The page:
17 August, 2011

What do the spectrums mean?

Previously I have shown images that I have taken of the spectrum captured using my home-made spectrograph and plain and simple diffraction grating slides, but what do the images captured actually mean?

I will start by explaining what visible light is in relation to the electromagnetic spectrum then

Visible light:
This is one section of the Electromagnetic (EM) spectrum which is visible to the human eye. Light (and other electromagnetic radiation) travels as a wave but unlike sound energy, which vibrates the air particles to transport the signal away from the source, it does not need particles to travel through since it is a vibration of the magnetic and electric fields. This enables light to reach us from the sun, through the vacuum of space. 

This image shows the different wavelengths of the visible light spectrum. Red light has a lower frequency (therefore a larger wavelength ~700nm) and violet light has a higher frequency (smaller wavelength ~400nm), outside of these wavelengths the human eye is unable to pick up the signal contained by these waves. 

Colours are perceived by the eye due to different proportions of the different wavelengths being absorbed and reflected by different surfaces. A surface which appears Red will be reflecting the EM radiation which corresponds to the red section of the spectrum whilst absorbing the other wavelengths. 
Colours which are not a direct wavelength colour (Red, Orange, Yellow etc) can be made up by mixing light of different wavelengths. 

'White light' is made in a similar fashion and is composed of light of all the different wavelengths. 

Images of the spectrum:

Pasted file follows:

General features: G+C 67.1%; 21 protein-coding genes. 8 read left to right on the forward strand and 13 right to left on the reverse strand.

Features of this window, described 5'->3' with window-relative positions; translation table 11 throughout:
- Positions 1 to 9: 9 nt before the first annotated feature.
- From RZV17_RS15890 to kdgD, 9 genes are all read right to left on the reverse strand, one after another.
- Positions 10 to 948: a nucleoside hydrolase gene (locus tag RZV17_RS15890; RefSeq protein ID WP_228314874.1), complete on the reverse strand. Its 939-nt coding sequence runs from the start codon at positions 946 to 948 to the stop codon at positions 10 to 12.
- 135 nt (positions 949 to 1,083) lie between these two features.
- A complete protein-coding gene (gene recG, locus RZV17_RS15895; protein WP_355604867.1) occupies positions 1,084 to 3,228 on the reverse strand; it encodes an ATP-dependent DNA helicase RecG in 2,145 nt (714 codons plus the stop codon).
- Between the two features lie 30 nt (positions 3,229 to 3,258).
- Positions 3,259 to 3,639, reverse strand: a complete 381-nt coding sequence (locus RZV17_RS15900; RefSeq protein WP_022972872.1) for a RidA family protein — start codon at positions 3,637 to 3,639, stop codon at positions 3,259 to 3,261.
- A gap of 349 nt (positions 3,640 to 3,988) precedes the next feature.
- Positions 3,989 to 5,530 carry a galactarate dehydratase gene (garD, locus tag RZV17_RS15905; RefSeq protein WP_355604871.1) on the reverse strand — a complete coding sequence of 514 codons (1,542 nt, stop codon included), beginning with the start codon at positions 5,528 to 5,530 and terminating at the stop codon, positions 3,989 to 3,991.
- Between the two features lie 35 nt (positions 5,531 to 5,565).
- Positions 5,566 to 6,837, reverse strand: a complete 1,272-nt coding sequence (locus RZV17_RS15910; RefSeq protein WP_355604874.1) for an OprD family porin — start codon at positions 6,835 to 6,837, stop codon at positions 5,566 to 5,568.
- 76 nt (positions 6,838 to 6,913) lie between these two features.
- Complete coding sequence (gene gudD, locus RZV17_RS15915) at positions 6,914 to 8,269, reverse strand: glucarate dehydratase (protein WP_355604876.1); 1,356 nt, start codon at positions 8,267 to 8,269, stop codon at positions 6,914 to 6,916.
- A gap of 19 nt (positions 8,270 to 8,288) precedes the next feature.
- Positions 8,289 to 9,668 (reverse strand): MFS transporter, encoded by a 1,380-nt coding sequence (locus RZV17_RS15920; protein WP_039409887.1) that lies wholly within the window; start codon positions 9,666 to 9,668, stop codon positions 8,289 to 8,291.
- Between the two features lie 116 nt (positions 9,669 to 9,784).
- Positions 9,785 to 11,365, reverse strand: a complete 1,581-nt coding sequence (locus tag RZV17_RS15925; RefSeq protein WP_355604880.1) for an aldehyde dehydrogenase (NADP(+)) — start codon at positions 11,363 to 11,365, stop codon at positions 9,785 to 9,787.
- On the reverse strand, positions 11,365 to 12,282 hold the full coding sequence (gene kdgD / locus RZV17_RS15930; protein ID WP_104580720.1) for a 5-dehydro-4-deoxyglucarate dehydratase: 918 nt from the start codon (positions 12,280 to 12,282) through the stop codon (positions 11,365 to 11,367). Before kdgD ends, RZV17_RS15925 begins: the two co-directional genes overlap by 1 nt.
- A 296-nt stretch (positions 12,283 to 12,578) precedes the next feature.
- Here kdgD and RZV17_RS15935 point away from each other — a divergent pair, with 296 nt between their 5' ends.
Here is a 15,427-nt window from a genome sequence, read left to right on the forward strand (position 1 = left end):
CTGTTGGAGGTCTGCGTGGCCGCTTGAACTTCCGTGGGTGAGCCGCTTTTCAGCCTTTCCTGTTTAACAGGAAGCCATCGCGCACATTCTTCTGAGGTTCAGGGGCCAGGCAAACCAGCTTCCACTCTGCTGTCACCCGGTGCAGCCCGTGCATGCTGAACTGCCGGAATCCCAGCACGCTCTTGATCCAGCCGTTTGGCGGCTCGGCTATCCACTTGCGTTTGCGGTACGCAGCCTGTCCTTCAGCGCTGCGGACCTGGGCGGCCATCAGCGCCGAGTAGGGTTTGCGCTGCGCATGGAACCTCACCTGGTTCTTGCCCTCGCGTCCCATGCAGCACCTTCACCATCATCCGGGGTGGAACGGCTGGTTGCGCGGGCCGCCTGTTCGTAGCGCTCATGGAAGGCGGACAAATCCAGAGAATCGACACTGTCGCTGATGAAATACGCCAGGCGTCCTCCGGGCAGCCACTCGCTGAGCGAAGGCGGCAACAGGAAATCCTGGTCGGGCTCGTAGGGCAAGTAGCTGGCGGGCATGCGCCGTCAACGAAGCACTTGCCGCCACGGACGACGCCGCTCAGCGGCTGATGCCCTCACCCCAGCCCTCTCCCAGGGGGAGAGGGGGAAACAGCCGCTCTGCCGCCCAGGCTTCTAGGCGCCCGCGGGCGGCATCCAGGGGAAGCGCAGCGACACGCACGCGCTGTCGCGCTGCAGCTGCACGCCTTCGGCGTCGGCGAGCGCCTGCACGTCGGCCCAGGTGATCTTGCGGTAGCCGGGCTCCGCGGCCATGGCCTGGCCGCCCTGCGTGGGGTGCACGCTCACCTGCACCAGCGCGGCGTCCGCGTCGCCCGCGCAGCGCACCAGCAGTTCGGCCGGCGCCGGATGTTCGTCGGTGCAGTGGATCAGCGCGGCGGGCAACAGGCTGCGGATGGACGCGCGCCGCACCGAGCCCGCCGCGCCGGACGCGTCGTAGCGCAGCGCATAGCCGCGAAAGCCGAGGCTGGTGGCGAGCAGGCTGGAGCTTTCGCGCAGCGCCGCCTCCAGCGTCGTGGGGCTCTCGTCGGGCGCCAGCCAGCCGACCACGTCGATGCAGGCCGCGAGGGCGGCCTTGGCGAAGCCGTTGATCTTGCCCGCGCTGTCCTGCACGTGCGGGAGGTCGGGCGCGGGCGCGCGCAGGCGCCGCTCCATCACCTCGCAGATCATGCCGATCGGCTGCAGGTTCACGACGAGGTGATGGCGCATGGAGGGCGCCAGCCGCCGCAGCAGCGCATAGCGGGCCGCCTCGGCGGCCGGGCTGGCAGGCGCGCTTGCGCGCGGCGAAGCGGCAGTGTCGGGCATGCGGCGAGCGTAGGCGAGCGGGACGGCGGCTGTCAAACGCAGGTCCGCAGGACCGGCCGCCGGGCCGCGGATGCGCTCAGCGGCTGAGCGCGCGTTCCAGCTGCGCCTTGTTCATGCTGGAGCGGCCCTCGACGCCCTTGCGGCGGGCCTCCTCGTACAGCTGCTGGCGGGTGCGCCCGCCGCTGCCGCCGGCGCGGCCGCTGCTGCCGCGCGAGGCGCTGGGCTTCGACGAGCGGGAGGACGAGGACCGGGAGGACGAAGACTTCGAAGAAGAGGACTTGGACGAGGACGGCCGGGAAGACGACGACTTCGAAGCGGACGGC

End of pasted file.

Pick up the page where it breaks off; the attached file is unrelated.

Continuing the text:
The fact that white light is made up of the whole spectrum can be shown simply by shining a light through a prism which uses the difference in densities of the glass and air to bend the light. Light of different wavelengths reacts to the change in densities by a different amount so they bend at different angles causing the spectrum to spread out. 

This process is replicated in the diffraction grating but in a way that means it is possible to have a 'flat' material rather than the traditional bulky prism. 

The images I took previously of the spectrum from an incandescent bulb shows the same complete coverage of the spectrum and all at a similar intensity.
Whereas the spectrum of the energy saving light bulb shows bands of higher and lower intensity throughout the visible spectrum. 
The differences between the two spectra are due to the processes that the bulbs use to create 'white light' (I will discuss this in a later post). But what do the actual spectra mean?

Well, certain elements will give off light at specific wavelengths, called an emission spectrum, which is controlled by the actual structure of the atom in question. 

here is an example of an emissions spectrum for Carbon:

This shows the intensity peaking at specific wavelengths. Using spectroscopy scientists can ideantify the elements in a substance. This is mostly used in astronomy, where scientists will use the emissions spectra for stars or distant galaxies to identify what elements are present and giving off light.

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